Dead People We Wish We'd Seen
Regrets, sang Frank Sinatra, Elvis and Sid Vicious, I've had a few. (Or, for Sid, a feee-yooouuu.)
So have we all. But if you review concerts for a living, there's nothing worse than someone you like dying before you get the chance to see them live. So for this week's Round Table, Rocks Off Sr. polled our writers to see who that was.
Within reason. All of us would have loved to have seen the Beatles and Elvis, we're sure - and if not, they better keep it to themselves or they are so fired. But the majority of us were born after the Fab Four broke up and Elvis kicked, so that's just not possible.
Therefore, we asked them to limit their answers to people who died, died after they had already attended their first concert.
TicketsFri., Sep. 29, 7:00pm
Big Church Night Out
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Danny Gokey And Mandisa
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Kansas - 40th Anniversary Leftoverture Tour
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An Evening With Justin Furstenfeld Of Blue October
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Chris Gray: Personally, this is the easiest one for me to answer since we've started doing these things. In December 1993, I was getting close to the end of my first semester as a Music Studies major at UT-Austin. Nirvana, the Breeders and Shonen Knife were coming to the AstroArena the Monday of final exam week.
I had been playing In Utero virtually non-stop that entire fall, so I really wanted to go to the show. But I had also been struggling with my first-ever piano class, which was a requirement for all UT music majors, and Monday was the final exam. So the weekend rolled around and I spent most of it in a practice room, fumbling over the keys and trying not to imagine how awesome "Heart-Shaped Box," "Rape Me" and "Serve the Servants" were going to sound.
I may have passed that piano final. I can't remember, but if I did it would have been just barely. I didn't last much longer as a music major, and still can't play the piano worth a damn. But that was the last time the conscientious student in me got the better of the live-music junkie.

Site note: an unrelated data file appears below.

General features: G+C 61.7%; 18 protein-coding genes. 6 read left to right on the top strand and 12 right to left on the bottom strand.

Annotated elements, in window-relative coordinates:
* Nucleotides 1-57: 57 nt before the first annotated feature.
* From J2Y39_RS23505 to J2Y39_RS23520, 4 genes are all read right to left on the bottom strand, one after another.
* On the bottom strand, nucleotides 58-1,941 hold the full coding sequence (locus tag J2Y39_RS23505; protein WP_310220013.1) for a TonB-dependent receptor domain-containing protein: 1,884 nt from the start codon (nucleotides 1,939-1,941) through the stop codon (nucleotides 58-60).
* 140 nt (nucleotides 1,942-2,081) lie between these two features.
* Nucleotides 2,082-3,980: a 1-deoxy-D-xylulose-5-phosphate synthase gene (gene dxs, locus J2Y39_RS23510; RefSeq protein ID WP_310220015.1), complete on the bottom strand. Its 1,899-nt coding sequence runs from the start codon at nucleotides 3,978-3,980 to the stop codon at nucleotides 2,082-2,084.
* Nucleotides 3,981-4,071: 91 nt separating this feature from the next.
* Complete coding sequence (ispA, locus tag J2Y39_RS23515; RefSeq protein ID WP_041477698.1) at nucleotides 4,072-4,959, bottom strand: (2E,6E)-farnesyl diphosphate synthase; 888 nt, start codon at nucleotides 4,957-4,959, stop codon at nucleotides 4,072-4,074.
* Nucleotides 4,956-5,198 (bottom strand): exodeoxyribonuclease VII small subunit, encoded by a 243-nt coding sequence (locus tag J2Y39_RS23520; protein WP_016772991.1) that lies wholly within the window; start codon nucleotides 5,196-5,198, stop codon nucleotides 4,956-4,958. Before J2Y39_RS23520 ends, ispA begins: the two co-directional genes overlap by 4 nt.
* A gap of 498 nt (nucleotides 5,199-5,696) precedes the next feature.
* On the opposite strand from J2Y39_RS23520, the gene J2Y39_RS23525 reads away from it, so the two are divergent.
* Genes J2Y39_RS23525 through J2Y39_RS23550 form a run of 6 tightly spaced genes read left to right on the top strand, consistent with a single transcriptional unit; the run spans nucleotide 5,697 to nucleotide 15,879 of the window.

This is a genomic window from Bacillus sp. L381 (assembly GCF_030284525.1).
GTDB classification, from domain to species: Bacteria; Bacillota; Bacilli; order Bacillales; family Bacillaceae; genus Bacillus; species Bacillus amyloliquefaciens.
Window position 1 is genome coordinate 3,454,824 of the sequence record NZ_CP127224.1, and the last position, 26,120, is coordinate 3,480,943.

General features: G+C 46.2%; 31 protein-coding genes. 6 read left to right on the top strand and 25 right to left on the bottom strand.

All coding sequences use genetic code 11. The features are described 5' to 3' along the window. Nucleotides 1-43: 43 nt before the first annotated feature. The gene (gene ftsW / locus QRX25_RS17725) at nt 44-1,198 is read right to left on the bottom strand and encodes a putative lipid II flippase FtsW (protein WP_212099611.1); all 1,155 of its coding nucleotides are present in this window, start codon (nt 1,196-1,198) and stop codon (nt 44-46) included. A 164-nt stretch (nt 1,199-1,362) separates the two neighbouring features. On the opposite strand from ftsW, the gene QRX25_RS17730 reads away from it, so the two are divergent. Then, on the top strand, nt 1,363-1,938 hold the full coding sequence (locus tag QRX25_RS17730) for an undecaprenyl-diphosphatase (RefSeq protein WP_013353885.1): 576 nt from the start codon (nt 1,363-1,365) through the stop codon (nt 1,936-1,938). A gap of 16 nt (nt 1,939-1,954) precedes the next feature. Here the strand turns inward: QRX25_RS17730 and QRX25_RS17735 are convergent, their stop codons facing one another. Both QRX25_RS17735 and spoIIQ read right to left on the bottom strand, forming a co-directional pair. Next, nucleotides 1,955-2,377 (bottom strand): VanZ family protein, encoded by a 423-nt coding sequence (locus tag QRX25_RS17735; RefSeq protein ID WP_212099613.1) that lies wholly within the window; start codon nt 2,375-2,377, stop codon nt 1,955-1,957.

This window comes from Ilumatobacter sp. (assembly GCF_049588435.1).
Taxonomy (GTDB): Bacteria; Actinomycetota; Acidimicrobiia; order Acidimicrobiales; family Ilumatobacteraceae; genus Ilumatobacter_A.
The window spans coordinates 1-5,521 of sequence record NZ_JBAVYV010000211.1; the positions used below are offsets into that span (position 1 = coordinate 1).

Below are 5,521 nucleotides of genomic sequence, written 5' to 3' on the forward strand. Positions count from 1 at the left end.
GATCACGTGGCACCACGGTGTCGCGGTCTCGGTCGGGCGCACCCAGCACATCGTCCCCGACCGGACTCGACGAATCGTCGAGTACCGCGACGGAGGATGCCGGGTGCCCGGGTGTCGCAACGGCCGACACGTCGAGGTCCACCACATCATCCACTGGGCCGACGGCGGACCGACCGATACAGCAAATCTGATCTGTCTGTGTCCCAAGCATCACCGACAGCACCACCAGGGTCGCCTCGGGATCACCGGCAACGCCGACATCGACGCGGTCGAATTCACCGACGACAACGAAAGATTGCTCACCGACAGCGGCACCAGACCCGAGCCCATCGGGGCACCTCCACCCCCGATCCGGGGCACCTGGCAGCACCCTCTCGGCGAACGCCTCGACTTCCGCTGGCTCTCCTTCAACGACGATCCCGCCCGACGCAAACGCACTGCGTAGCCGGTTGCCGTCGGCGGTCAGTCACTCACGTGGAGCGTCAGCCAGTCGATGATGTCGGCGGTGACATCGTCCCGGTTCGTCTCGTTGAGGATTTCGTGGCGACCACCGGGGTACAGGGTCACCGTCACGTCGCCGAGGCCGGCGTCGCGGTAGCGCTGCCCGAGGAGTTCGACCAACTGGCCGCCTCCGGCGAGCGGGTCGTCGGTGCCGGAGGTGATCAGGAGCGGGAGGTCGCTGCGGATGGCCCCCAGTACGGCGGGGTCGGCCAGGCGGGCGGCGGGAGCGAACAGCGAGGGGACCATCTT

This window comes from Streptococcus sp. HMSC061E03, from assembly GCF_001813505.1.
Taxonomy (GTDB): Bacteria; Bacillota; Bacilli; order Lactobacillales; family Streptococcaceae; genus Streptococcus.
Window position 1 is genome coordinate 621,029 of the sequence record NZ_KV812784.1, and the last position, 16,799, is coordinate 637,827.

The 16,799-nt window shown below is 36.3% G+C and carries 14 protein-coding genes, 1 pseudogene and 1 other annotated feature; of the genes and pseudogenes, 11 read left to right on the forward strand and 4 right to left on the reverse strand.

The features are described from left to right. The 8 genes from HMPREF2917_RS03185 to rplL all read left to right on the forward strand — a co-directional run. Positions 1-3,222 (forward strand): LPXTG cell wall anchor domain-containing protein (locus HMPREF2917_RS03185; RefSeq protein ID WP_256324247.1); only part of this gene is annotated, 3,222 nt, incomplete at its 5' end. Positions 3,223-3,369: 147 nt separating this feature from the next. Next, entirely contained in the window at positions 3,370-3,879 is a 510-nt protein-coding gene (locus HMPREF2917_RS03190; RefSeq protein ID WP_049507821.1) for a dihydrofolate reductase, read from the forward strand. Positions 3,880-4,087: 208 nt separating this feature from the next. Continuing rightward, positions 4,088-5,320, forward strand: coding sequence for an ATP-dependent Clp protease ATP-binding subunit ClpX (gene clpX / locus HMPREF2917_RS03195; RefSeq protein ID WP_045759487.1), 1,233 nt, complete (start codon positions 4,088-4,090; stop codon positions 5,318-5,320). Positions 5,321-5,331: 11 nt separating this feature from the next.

Honorable mention would be John Entwistle. Keith Moon died when I was three, I know Pete Townshend and Roger Daltrey are still touring as "The Who." But I came close to going to Dallas to see the band in 2000 when Entwistle was still alive, and I know it just wouldn't be the same without The Ox.
Neph Basedow: While my easiest answer would, like many others, be Kurt Cobain, I'm going to instead say Elliott Smith, whom I didn't see because I was simply out of town when he came through Texas in 2000 - on college visits, if I remember correctly. My brother saw and met him at La Zona Rosa in Austin that same weekend, which he still deems the best show he's ever seen...
As for Nirvana, as young as I was when they were still touring, I was actually supposed to see them in 1994, as they were slated to headline that year's Lollapalooza, to which I had tickets (as an 11-year-old). After Kurt died, of course, the Pumpkins became the fest's headliners, to the Beastie Boys' alleged surprise, as they were second headliners to Nirvana).
Sigh x 2. But what is rock and roll without some regret, I suppose?
Marc Brubaker: I'm going to cast my vote for Jay Reatard. Jay died in January 2010, well into my concert-going career, and was known for bringing quite a show with him. He'd appeared in Houston just a month before his death, and for the life of me I can't recall why I skipped it. I was certainly sore about it after he passed, though.
John Seaborn Gray: I wish I had gotten into Blind Melon's work earlier than I did. All I ever knew was "No Rain" until I started listening to Soup a couple years after Shannen Hoon died. It's an amazing album.
He died of an overdose on the bus from Houston to Louisiana, so he played his last show here. [Ed. Note: At Numbers, where he allegedly bought the drugs that did him in.] Maybe it's morbid, but I really wish I had gone to see that show.